“Not by might nor by power, but by My Spirit,” says Yahweh Sabaoth. (Zechariah 4: 6)
The U.S. Healthcare System Needs a Complete Overhaul
The healthcare debate in the U.S. is missing one key ingredient: personal experience on the part of ordinary citizens. Lacking that kind of experience, voters must rely on sound bites and political propaganda. In the end, we are making poor choices because we don’t understand the options that are available to us.
This is my personal experience. I’m presenting it here for your consideration.
In 2013, I had a colonoscopy. It was my second colonoscopy, so I didn’t give it too much thought. As far as I was concerned, it was just another medical procedure.
Immediately following my colonoscopy in 2013, I started having problems with my GI track, but I didn’t give it much thought, either. I have been active my entire life. Pain is something that I have learned to live with, because in my experience, it always went away with time. I thought, Why would this be any different?
I was wrong. This time it was different.
I ignored the pain and went about my business. The pain kept getting worse. After several weeks it was noticeably unpleasant. Finally, one morning as I was preparing SnyderTalk, it was about 4:00 A.M., the computer monitor appeared to move away from me. It was as though I was looking at it through a telescope. I started to feel faint, so I decided to get a glass of water.
When I stood up, I almost collapsed. Rather than falling to the floor, I sat down on the floor and waited for a few seconds. The dizziness passed, and I got the water. When my doctor’s office opened, I called and said, “I need an appointment today.” They saw me that morning.
My problem was diagnosed as diverticulitis. That was a reasonable diagnosis given my symptoms. He treated me with antibiotics, two of them, and in a day I felt a lot better. The prescriptions lasted for 2 weeks. When the prescriptions ran out, I felt like a new man.
For the next 3 years, I had intermittent problems with my GI track. Each time I had a flare-up, I called my doctor and was treated with the same prescription regimen. After several episodes, I decided that it was time to see a specialist—the gastrointestinal doctor who performed the colonoscopy. He assured me that I was fine and that I would have to learn to live with the problem.
I had never had a serious medical problem before, so all of this was new to me. At first, I accepted my gastro doctor’s advice, but eventually I realized that I had what I call a “mechanical problem” that couldn’t be solved with antibiotics. Besides, I didn’t like the idea of taking so many antibiotics.
After about a year of continued intermittent flair-ups, I scheduled another appointment with my gastro doctor to discuss what I now believed was a problem that might require surgery. He dismissed my concern and repeated what he had told me before—get used to it.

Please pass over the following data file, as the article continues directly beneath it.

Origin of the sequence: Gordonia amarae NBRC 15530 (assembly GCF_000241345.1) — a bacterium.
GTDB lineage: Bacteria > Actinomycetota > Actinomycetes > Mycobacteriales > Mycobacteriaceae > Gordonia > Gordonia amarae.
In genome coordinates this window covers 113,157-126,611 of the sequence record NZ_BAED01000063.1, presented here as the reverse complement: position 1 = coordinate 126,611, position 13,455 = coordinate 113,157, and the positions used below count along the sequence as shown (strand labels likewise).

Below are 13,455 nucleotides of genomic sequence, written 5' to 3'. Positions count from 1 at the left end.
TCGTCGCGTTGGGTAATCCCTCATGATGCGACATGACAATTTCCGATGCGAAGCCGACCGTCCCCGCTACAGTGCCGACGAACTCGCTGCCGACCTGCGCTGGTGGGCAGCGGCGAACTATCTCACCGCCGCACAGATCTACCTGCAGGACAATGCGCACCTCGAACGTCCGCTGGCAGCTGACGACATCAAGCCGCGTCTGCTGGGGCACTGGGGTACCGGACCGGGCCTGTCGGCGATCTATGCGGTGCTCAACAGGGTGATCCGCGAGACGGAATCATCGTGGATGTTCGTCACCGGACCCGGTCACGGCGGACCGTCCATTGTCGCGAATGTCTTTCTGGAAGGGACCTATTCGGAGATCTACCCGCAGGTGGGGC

I travel a lot, and I spend a lot of time in Israel. My GI problem was so precarious that I started taking my prescriptions with me every place I went in case I had a flare-up.
Last year, 2016, I spent 3 weeks in Israel. I took my prescriptions with me and needed to use them immediately after arriving. As my visit was drawing to a close, I had another flare-up. This time I needed to see an Israeli doctor ostensibly to get my prescriptions refilled, but that’s not how the Israeli healthcare system works. The doctor would not just refill my prescriptions. She insisted on performing tests first.
Israel has a single-payer healthcare system. The first stop for Israelis who have medical problems is what we call urgent care in the U.S. It’s their triage unit. At the introductory stage of the process, the doctor determines what needs to be done and directs patients toward the medical professionals they need.
I am not an Israeli, but they treated me as though I was an Israeli. The doctor ran several tests including blood tests, analyzed the data, and gave me a complete written report in Hebrew and English. It amounted to a complete physical. It took about 45 minutes from start to finish, and I was a walk-in patient. That part of the process would have taken at least a week in the U.S., and it would have cost many hundreds of dollars.
Since I am not an Israeli, I had to pay the full freight. It ended up costing me about 650 ILS (shekels). That’s about $150. As I said, it would have cost me many hundreds of dollars in the U.S.
It was a bargain, but the report was a blessing from Yahweh. First, the doctor told me that I did not have diverticulitis, but I did have a GI problem. She said that I needed a CT scan and that I should have the procedure when I returned to the U.S. She even wrote me a prescription for a CT scan thereby directing my U.S. doctor to perform it.
Then she asked me what seemed to be a strange question: “Do you know that you have a heart murmur?”
I told her that I did not know. I said that I get a complete physical every year, so if it was a problem, I should have been told about it long ago.
She said, “You need to see a cardiologist immediately when you return to the U.S., and you need to get an echo cardiogram with contrast.” She even wrote me a prescription for an echo cardiogram with contrast thereby directing my U.S. doctor to perform one.
To me that seemed like overkill so I said, “I will have a physical in December. I think I will wait until then.”
At that point, the Israeli doctor became very insistent. She looked at me with a stern expression and said, “No! You need to see a cardiologist immediately. Don’t wait until December!”
My wife was with me. She told the doctor that I would follow her instructions.
That was in June. When I returned to the U.S., I scheduled an appointment with a cardiologist. When he listened to my heart with a stethoscope, it took him awhile to detect the murmur because it was so faint. He told me that he didn’t think it was a serious problem, but since the Israeli doctor had written a prescription, he ordered the echo cardiogram.
I got the results a week later. The heart murmur was caused by aortic stenosis. It’s a genetic condition. In a nutshell, it means that the aortic valve in my heart is failing. I expected an uneventful meeting with the doctor, but to my surprise, he said, “You will need to replace that valve in 2-5 years.”
That requires open heart surgery. It’s a big deal. The Israeli doctor detected it in seconds with a stethoscope. My U.S. doctor had missed it for years.
I now have an echo cardiogram with contrast twice a year, and I am waiting for the doctor to tell me, “Neil, it’s time to replace that value.”